The projected path of Tropical Storm Isaac at 11 a.m. (NHC)
- FTC issues two decisions Read More
- ECCB to issue world’s first blockchain-based digital currency Read More
- Mottley against clean sweep Read More
- Call for mini-stadiums Read More
- Wanted: A more efficient airport Read More
- Low-hanging fruit for all Read More
- Mandela arrives for visit with PM and Buju show Read More
At 11 a.m. the centre of Tropical Storm Isaac was located by a NOAA Hurricane Hunter aircraft near latitude 15.0 North, longitude 54.7 West. Isaac is moving toward the west near 17 mph (28 km/h), and this general motion with some decrease in forward is expected to continue through the weekend.
On the forecast track, Isaac is forecast to move across the central Lesser Antilles and into the eastern Caribbean Sea on Thursday, and then move across the eastern and central Caribbean Sea through Saturday.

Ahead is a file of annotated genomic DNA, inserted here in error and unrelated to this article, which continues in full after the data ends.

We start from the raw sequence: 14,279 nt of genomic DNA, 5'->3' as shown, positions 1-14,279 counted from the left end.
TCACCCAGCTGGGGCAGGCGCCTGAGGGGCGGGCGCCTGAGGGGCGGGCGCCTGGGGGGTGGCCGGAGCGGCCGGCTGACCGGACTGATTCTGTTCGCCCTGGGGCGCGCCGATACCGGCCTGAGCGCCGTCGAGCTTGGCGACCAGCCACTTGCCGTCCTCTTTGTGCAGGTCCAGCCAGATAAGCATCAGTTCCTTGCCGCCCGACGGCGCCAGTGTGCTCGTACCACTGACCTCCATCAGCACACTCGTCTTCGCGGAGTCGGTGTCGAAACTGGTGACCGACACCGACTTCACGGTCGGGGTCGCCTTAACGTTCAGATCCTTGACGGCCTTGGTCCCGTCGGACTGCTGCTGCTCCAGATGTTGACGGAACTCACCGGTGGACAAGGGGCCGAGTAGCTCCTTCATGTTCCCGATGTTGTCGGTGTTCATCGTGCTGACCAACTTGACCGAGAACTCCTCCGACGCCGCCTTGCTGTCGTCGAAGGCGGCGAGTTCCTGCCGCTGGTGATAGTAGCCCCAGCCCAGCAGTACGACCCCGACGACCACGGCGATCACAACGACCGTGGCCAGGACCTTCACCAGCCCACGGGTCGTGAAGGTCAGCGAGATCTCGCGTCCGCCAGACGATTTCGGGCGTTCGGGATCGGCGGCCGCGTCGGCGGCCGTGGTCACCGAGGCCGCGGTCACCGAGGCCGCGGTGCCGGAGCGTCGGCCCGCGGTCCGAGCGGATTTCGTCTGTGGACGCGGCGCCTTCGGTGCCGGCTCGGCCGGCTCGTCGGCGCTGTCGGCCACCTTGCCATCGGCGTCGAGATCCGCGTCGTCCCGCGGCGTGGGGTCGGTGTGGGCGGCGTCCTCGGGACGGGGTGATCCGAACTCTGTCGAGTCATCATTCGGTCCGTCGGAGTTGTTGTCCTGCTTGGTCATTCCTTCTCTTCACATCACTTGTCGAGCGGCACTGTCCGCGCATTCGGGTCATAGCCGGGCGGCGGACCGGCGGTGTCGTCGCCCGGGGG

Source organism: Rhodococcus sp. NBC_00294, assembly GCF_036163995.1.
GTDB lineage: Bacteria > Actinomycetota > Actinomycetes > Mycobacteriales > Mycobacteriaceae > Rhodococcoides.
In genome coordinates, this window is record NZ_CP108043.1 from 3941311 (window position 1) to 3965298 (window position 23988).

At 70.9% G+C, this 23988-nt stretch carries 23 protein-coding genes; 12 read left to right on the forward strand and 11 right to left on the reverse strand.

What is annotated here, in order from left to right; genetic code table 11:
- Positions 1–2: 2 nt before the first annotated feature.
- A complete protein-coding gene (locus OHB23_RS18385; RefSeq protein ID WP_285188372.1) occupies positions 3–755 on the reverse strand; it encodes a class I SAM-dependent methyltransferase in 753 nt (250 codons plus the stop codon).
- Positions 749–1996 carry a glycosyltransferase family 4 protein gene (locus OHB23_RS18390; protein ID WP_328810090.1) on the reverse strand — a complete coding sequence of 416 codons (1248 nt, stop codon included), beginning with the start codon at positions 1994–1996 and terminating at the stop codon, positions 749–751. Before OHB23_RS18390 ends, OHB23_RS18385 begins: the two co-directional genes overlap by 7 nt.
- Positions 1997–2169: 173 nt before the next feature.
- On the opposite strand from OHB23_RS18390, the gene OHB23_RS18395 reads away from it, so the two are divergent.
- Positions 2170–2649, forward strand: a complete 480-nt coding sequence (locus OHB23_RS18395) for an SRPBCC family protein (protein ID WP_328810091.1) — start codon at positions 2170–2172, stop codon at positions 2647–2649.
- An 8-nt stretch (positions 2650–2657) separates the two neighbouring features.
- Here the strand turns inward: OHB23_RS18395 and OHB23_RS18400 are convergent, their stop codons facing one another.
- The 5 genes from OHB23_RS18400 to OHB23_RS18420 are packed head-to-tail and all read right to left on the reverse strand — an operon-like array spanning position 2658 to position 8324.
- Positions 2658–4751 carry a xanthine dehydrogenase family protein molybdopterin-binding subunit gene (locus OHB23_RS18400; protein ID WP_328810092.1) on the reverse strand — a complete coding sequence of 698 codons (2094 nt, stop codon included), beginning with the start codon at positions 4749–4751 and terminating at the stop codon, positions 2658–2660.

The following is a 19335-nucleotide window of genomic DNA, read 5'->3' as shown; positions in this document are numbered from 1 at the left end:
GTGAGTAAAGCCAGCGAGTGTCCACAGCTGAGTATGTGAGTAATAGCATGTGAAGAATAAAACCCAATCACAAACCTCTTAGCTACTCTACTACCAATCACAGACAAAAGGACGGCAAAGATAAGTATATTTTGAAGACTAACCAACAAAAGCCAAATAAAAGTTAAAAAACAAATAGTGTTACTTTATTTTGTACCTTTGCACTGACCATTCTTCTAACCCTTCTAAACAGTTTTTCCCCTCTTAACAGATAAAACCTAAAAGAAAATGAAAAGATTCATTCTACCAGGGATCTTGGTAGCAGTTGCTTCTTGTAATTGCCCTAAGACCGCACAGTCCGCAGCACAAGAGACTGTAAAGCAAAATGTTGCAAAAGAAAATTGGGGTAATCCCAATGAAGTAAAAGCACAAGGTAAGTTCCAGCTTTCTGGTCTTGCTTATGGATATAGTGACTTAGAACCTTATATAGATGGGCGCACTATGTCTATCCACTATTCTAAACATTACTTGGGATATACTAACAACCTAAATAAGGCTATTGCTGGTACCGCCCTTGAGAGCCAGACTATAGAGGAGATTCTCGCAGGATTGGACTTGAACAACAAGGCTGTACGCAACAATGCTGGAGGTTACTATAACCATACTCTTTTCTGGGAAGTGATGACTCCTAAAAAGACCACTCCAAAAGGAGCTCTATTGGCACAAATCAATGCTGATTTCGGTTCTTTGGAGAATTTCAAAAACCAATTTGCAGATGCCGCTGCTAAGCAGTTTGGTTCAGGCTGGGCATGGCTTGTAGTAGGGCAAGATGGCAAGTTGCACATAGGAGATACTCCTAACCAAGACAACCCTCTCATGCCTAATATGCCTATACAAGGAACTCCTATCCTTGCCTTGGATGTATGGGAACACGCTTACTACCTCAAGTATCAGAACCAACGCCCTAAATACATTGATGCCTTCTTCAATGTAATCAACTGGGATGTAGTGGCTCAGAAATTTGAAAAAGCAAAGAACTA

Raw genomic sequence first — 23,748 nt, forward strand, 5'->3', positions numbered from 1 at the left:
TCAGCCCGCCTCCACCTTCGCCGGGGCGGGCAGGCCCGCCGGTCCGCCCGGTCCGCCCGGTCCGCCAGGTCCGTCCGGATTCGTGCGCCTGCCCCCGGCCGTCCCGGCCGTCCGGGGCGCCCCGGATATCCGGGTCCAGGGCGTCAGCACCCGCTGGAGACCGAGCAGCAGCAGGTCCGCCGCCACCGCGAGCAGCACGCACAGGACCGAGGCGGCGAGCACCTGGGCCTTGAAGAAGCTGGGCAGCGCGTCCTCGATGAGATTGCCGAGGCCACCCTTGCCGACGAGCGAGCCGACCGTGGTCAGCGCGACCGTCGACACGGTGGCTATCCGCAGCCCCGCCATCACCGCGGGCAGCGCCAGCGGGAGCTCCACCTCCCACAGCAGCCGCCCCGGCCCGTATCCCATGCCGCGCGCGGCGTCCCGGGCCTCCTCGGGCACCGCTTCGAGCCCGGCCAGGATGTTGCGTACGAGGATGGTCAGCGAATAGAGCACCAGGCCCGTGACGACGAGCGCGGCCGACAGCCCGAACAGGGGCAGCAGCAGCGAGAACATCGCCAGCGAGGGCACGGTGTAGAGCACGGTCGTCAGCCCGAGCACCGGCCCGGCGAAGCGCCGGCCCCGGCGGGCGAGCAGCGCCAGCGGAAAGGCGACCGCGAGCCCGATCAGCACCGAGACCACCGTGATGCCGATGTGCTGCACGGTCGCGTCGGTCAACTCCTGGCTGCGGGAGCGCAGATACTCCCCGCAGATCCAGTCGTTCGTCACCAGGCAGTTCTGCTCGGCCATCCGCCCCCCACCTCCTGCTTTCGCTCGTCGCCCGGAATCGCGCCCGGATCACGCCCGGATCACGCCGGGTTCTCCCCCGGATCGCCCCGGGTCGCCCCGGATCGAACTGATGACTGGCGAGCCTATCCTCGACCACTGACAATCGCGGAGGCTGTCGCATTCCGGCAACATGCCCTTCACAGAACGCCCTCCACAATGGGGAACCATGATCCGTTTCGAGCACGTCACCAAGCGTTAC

Aircraft data indicate that maximum sustained winds remain near 60 mph (95 km/h) with higher gusts. Gradual weakening is forecast during the next 72 hours.
Tropical-storm-force winds extend outward up to 175 miles (280 km), primarily to the north of the centre.
The estimated minimum central pressure is 1000 mb (29.53 inches).
Isaac is expected to produce total rainfall accumulations of two to four inches with isolated amounts up eight inches across Martinique, Dominica, and Guadeloupe, one to two inches with isolated amounts to four inches across Puerto Rico and the southern United States Virgin Islands, with up to an inch anticipated across the remaining Windward and Leeward Islands.
This rainfall may cause life-threatening flash flooding.
Tropical storm conditions are expected on Martinique, Dominica, and Guadeloupe early Thursday. Tropical storm conditions are possible within the tropical storm watch area on Thursday.
Some coastal flooding is possible in areas of onshore winds. Near the coast, the surge will be accompanied by large waves.
Swells generated by Isaac will begin to affect portions of the Lesser Antilles this afternoon. These swells are likely to cause life-threatening surf and rip current conditions. (NHC)